Dottie Lamm (MSW ’67), produced her first child the same year she earned her MSW, then turned quickly from the traditional practice of social work to politics and community. She was one of the founders of the Democratic Women’s Caucus of Colorado. She and her husband, former Colorado Governor Dick Lamm, had been advocates of women’s health and reproductive choice since 1963, when on their honeymoon in Peru, they saw maternity wards filled with women being treated for (and often dying of) botched, illegal abortions. Now, as a mother of two and the political spouse of a state legislator, she continued her pro-choice advocacy, which was considered very controversial at the time.
As First Lady of Colorado (1975-1987), Lamm used the platform this position gave her to encourage others to advocate for women’s health, quality childcare and the Equal Rights Amendment. She also wrote a column for the Denver Post (1979-1996) that, among other things, promoted gender equality and spoke for the “moderate feminist.” In 1981, she wrote extensively of her breast cancer, mastectomy and extended chemotherapy in order to inspire other women to take charge of their own health and to get mammograms early.
Before leaving the Governor’s Mansion, she and a group of other prominent women founded the Women’s Foundation of Colorado, which raised an endowment of two million dollars in a year and a half, and continues to be a huge voice for women and girls as it approaches its 25th year.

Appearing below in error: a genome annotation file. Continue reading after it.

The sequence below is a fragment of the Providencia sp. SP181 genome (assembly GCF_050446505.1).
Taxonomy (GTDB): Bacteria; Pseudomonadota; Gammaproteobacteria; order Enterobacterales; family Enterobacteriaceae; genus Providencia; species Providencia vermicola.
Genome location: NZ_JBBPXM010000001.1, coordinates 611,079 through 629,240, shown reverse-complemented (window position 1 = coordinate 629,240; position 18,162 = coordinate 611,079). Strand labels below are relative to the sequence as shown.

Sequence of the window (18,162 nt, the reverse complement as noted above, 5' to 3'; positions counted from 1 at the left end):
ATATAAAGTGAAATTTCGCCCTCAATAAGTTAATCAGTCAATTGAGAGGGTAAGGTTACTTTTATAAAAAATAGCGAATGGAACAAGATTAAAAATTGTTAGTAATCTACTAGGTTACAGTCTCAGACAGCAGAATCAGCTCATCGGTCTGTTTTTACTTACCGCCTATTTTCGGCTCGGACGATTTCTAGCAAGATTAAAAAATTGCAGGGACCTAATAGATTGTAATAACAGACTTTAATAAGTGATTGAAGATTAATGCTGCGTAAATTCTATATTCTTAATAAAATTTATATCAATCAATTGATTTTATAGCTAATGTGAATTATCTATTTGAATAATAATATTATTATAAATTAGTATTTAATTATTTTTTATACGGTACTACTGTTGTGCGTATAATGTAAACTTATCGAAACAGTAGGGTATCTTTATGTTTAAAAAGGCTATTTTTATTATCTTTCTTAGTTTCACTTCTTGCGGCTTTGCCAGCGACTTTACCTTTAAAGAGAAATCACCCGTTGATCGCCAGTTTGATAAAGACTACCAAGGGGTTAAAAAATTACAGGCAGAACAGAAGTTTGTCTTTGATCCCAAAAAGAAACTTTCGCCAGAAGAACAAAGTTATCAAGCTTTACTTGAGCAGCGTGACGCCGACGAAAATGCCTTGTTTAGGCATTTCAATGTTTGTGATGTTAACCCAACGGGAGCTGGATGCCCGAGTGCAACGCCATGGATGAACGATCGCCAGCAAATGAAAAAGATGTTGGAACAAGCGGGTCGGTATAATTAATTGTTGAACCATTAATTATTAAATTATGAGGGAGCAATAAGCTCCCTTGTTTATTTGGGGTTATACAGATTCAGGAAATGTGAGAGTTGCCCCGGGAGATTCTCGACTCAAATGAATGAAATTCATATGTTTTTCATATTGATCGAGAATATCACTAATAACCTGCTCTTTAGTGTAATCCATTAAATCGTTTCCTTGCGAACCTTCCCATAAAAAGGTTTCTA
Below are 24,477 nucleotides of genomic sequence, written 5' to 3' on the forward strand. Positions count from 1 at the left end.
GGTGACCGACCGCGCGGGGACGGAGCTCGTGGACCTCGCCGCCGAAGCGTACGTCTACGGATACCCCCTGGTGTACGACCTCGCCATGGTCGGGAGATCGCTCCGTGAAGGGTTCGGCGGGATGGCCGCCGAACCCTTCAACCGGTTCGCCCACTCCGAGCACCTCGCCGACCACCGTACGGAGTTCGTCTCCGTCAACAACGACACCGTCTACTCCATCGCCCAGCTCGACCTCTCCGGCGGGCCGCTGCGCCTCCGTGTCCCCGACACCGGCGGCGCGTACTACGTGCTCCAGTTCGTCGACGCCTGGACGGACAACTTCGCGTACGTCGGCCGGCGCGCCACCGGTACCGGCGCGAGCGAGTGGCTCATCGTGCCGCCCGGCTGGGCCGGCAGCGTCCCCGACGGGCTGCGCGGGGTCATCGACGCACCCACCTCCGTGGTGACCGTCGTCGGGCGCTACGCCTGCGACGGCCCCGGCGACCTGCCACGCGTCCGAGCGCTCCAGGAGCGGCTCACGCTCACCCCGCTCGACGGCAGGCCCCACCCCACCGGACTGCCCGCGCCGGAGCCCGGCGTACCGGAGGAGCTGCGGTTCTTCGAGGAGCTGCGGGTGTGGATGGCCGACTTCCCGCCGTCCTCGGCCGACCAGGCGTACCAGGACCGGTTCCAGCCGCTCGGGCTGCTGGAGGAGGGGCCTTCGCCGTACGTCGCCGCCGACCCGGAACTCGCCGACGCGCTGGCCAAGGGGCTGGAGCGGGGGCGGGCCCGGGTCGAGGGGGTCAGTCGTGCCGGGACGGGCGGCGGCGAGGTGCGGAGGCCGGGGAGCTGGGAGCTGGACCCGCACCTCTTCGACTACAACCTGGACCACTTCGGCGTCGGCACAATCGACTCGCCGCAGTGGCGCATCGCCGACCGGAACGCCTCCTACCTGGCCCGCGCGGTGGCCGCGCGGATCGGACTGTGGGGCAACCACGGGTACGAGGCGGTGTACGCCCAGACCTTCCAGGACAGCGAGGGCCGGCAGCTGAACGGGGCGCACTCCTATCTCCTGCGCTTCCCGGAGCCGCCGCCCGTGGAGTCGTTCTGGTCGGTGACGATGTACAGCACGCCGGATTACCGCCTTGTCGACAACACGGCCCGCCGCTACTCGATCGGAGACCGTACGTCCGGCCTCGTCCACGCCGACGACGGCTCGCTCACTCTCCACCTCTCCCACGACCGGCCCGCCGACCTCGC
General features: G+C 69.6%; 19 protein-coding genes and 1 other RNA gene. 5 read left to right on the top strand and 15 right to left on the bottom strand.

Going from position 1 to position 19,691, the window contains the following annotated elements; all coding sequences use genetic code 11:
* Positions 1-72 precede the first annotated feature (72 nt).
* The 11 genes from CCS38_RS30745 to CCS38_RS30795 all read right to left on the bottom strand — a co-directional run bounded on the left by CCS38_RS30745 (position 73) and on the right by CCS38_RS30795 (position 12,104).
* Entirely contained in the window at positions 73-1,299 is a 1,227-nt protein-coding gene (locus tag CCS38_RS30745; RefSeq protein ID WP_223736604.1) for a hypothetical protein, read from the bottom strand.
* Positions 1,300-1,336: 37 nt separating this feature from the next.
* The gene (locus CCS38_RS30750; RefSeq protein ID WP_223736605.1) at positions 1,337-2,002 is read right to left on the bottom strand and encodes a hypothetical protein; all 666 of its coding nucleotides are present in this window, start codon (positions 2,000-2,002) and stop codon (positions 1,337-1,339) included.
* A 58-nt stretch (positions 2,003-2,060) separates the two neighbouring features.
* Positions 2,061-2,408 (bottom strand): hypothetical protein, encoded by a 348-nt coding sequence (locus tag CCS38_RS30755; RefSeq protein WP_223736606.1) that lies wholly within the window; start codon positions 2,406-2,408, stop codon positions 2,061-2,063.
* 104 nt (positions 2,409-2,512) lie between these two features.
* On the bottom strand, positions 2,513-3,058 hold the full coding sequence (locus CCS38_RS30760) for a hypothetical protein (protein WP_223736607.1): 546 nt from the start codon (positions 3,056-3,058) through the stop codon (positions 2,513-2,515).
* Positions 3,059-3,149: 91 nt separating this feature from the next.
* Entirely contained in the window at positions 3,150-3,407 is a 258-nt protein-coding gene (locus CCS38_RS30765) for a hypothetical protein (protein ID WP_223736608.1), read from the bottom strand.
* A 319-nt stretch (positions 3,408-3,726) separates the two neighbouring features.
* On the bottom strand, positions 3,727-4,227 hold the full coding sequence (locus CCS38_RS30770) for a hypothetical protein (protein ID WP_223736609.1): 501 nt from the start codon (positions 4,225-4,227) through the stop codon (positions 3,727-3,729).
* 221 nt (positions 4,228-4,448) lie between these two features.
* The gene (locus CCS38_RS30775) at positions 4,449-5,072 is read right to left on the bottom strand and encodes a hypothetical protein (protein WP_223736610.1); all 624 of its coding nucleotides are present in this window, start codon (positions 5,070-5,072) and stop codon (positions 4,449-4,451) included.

In 1994, Lamm was appointed by President Clinton as a delegate to the official U.S. delegation to the 1994 U.N. Conference on Population and Development in Cairo and to the 1995 4th World Conference on Women in Beijing. This political/negotiating experience prompted her to run for the U.S. Senate as Colorado’s Democratic nominee in 1998.
After her Senate campaign, Lamm returned to the University of Denver and taught courses on Population, Leadership and Risk Taking as the 1999/2000 Leo Block Fellow. That led to her “coming full circle” by returning to GSSW as an adjunct professor in the Community Track, where she taught classes on community organization and political advocacy. “At this point I’m trying to pass on what I have learned through a life of social work, politics, and journalism, and to inspire young people to take up some aspect of public service,” Lamm says. Recently she became a volunteer at a program for Somali immigrant children.
Having retired from teaching in 2006, Lamm still mentors young women considering political careers. She enjoys her three young grandsons, all of whom live in Denver, and in her spare time hikes, skis, swims, bikes and takes drawing lessons. Her latest book, Daddy on Board: Parenting Roles for the 21st Century, was published by Fulcrum Press in November 2007.
Presently Lamm works with a Philadelphia organization, ThirdPath Institute, which, through phone conferences, helps parents negotiate “shared care” of dependents and encourages businesses to become more family- friendly. Her latest interest is in boys: how they are falling behind academically, what this trend may mean and what can be done about it.